Construction of the Joan and Sanford Weill Hall at the Gerald R. Ford School of Public Policy is expected to be completed later this fall at a cost of $32 million. The 80,000 square-foot, five-story building will house all academic and service functions of the school of public policy.

Part of the Charles R. Walgreen, Jr. Drama Center is expected to open yet this year, but the $42.5 million project won't be completed until next summer. The 97,500 square-foot, two-story facility located on the North Campus will house the Arthur Miller Theatre with the Theater and Drama Departments of the School of Music.

The laboratory addition and renovation at the Ann and Robert H. Lurie Biomedical Engineering Building are scheduled for completion this fall at cost of about $20 million. Construction began last year on the addition and renovation of the Solid State Electronics Lab. However, work on the $28 million project was paused to incorporate some new needs for the facility. It is expected to resume shortly and is scheduled for completion next winter. Several other construction projects on U-M's Ann Arbor campuses have been completed within the past year.

The Undergraduate Science Building, the last phase of the Palmer Drive Development, was completed in December at cost of approximately $60 million. The Palmer Drive project began as a big hole in the ground in 2001 and is finished five years later. The Computer Science and Engineering Building was completed in December 2005 at an estimated cost of $40 million and classes began there in January.

Construction of the Perry Building addition was completed in March at a cost of nearly $16 million.

The Literature Science and Arts Building renovation project was completed in April at an estimated cost of $26 million.

The 202 South Thayer Building was completed in May at a cost of $18mllion. The six-story, 60,000 square-foot building houses the Colleges of Literature, Science, and the Arts Departments of Asian Languages and Culture, Near-Eastern Studies, and the Jean & Samuel Frankel Center for Judaic Studies.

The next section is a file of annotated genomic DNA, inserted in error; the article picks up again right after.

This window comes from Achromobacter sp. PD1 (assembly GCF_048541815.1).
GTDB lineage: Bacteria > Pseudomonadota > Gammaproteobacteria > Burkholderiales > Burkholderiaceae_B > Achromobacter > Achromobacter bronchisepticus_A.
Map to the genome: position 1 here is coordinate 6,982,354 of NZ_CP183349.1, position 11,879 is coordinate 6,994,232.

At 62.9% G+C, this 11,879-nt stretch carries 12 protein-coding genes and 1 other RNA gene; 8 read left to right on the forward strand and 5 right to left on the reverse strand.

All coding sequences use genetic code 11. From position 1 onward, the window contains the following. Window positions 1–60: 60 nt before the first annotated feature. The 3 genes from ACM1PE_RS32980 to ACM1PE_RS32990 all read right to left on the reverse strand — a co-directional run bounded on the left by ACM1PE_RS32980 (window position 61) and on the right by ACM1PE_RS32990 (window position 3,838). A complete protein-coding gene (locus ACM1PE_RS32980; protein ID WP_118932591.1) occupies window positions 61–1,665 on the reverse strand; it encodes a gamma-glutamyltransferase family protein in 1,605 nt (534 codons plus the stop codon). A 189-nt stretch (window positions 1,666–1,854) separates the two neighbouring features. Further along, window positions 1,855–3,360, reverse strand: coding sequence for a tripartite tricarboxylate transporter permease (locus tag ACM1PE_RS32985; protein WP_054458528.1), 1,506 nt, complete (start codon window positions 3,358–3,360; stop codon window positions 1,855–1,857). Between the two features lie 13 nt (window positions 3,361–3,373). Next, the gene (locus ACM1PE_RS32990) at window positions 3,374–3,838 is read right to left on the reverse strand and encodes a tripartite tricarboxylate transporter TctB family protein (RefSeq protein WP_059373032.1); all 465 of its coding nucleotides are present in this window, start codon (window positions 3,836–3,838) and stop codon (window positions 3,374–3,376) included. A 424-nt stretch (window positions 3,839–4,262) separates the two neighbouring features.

The Ann Street Parking Structure was completed in July at a cost of about $13 million.

Renovation of Michigan Stadium, baseball, softball fields planned

With the planned renovation of Michigan Stadium, softball and baseball facilities, the U-M athletic projects total nearly $250 million. The football stadium renovation, estimated to cost $225 million, will be completed in phases over four years and not interrupt home football games.

Renovations to Michigan Stadium, which would include additional concessions and restrooms, wider seats and aisles, a new press box and enclosed seating, were approved by the Board of Regents in May.

The overall plan includes building two multi-story structures on the east and west sides of the stadium, but leaving the end zones open. Approximately 83 suites and 3,200 club seats will be added with those structures. Widening seats and aisles with added seats for mobility-impaired fans will result in the loss if some seats and a revised capacity of 108,000.

The stadium construction this summer was the conclusion of a multi-year project to replace the cement and bleachers in the seating bowl. U-M used to replace about six to nine sections a year until this summer when it needed to replace almost half in order for the planned stadium renovations to begin.

The Junge Family Champions Center, an 11,000 square-foot multi-purpose events center, was built between Crisler Arena and Michigan Stadium last year at an estimated cost of $4.5 million.

Alumni Field, home of U-M's 2005 National Champion women's softball team, will be expanded and renovated at an estimated cost of $5.5 million. The project will include new concessions, restrooms, media space, indoor hitting facility, 1,800 additional grandstand seats and 1,000 bleacher seats.

The Donald R. Shepherd Softball Building will be expanded to allow for additional athletic training and meeting areas as part of that project.

Ray Fisher Baseball Stadium, built in the early 1920s, will be upgraded at a cost of about $9 million that will include a new two-story addition to house barrier-free seating, a press area, improved restrooms and concession areas. A new team clubhouse and indoor hitting facility is also planned.

Construction for both softball and baseball fields will begin this month with completion by the winter of 2008. Work on those projects will be phased so both stadiums are available for in-season play.

The Stephen M. Ross Academic Center, built adjacent to Yost Field House on South State Street, was completed last December at a cost of about $12 million.